COGS will now elect its student rep to the UMN’s Board of Regents on its own

COGS will no longer work with a committee of MSA and PSG leaders to choose the representative.

The University's Board of Regents talk at a meeting on June 10, 2016.

Zach Bielinski, Daily File Photo

The University’s Board of Regents talk at a meeting on June 10, 2016.

David Clarey

Last week, the Council of Graduate Students adopted a new process to choose Board of Regents representatives.

At the April 24 meeting, COGS voted to elect its student representative to the Board from its own body. Currently, representatives from Minnesota Student Association, Professional Student Government and COGS are chosen by a committee of the outgoing and incoming presidents of each student government, along with the outgoing student representative.

Lauren Mitchell, current COGS student representative and president-elect, said she pushed for the change because it makes the selection process more transparent and in line with COGS’ democratic voting style.

“That’s the way all of the COGS [executive positions], other than this are selected,” she said. “I think graduate students are best informed to select those who represent them at the regent level.”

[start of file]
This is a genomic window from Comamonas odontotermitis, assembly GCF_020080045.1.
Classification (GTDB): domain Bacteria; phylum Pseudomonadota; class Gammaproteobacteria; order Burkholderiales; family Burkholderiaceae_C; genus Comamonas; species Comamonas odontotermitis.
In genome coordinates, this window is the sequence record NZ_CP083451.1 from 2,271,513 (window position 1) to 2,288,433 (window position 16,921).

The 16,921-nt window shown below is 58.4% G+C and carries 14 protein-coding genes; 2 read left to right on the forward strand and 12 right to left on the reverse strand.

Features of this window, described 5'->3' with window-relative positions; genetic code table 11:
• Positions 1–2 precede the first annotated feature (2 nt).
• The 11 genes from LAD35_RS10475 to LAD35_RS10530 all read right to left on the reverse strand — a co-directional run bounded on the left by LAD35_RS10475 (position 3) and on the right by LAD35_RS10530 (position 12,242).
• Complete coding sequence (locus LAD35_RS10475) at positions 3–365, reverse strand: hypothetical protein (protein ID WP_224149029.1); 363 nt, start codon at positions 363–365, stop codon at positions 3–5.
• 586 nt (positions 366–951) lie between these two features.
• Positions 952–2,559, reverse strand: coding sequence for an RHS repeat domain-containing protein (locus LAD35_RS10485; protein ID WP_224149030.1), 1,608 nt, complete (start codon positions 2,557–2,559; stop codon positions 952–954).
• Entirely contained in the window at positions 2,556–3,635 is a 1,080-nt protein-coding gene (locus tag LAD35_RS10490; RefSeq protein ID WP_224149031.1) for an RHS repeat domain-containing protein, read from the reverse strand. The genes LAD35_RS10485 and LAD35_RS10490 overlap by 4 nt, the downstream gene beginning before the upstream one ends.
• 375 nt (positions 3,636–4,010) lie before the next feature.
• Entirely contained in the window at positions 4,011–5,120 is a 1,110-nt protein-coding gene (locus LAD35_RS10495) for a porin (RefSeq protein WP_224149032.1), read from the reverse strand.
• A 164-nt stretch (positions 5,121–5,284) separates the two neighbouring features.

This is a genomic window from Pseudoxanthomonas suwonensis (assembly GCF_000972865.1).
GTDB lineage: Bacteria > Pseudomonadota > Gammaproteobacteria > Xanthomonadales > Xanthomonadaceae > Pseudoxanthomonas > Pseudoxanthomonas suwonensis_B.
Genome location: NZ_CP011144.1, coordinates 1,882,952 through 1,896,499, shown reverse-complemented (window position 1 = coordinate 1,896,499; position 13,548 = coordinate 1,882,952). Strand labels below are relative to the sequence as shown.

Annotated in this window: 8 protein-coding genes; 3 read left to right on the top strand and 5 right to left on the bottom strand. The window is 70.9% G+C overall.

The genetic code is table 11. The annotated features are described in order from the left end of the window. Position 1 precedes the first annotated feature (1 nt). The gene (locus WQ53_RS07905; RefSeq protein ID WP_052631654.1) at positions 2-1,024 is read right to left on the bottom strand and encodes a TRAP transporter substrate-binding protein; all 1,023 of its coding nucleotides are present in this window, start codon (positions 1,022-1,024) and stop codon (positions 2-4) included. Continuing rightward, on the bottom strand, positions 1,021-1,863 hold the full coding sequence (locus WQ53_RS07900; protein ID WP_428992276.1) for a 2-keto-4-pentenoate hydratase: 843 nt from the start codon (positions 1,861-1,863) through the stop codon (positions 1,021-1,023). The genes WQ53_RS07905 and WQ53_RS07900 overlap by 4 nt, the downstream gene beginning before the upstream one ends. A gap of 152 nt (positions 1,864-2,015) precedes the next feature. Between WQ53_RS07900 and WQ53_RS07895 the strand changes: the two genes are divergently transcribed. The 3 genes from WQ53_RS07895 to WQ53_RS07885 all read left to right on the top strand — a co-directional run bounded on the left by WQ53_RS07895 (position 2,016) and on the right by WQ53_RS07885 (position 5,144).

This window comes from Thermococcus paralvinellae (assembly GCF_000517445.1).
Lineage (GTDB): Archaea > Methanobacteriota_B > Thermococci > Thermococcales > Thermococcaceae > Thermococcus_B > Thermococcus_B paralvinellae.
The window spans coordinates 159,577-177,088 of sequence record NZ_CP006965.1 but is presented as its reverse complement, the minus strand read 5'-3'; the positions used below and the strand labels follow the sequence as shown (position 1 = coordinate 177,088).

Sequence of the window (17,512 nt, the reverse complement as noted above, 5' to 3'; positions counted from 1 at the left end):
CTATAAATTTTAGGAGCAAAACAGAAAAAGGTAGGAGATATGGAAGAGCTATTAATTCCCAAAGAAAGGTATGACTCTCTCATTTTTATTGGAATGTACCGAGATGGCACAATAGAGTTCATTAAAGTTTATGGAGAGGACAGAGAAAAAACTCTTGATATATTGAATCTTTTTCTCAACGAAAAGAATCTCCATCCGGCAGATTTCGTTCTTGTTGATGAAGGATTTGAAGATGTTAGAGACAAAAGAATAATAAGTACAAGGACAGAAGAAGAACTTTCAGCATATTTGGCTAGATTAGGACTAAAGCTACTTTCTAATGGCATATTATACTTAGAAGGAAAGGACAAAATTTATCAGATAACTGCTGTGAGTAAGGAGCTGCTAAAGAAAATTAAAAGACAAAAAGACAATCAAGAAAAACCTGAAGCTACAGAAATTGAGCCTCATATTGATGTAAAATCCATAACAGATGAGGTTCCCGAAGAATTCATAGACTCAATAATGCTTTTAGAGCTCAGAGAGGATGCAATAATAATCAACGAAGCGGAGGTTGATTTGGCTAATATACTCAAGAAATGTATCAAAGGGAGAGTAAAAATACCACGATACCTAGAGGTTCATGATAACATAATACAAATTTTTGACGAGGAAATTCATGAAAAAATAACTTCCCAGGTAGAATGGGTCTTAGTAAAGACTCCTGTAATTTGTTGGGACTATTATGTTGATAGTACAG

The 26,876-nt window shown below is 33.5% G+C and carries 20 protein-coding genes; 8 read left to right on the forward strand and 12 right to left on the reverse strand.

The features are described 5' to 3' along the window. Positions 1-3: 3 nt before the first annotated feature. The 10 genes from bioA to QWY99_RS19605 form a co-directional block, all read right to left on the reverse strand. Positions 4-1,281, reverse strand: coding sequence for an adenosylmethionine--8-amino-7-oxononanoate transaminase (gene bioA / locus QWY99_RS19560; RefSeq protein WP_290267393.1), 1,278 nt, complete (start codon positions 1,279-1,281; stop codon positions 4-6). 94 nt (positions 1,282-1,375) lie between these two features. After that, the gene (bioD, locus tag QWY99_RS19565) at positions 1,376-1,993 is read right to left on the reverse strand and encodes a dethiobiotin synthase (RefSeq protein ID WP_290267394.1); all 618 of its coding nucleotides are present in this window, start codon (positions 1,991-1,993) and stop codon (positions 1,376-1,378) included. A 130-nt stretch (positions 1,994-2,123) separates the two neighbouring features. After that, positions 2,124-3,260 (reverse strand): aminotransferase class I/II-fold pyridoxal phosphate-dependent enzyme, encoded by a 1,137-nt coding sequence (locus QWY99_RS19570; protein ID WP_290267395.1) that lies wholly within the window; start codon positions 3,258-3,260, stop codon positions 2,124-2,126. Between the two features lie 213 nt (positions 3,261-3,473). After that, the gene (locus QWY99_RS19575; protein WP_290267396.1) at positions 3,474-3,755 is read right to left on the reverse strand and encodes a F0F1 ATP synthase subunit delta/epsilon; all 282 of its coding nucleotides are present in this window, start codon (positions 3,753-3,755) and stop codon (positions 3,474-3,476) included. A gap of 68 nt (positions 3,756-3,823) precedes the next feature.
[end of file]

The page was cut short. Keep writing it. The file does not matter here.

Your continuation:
Past applicants have focused more on undergraduate issues, Mitchell said. Putting COGS in charge of electing their own representative ensures they pick someone that better serves graduate students, she said.

COGS’ switch in the election process came after the selection committee had already chosen the representative. After COGS voted to change the process in the future, they also held an impromptu election and chose the same person, said Mia Divecha, Chemical Engineer and Material Science Council of Graduate Students president.

The Board of Regents’ policy dictates each of the student governments must all agree on the same selection process, though they don’t each have to pick their representatives in the same way. While PSG and MSA still need to approve this change in their own policies for future appointments, MSA president Abeer Syedah said conflict is unlikely.

Still, she said that the selection committee helps make sure there is a team-like aspect of the student representatives to the board, Syedah said.

“I just like the idea of being able to pick them as a group of people that complement each other’s skills and talents,” she said.

Because COGS selected the same representative as the committee did this year, COGS President Nicholas Goldsmith said the changes won’t be an issue for now. While he said the policies will likely get adjusted, it still depends on what future governments want.

“It just depends on how the [governments] get along,” he said.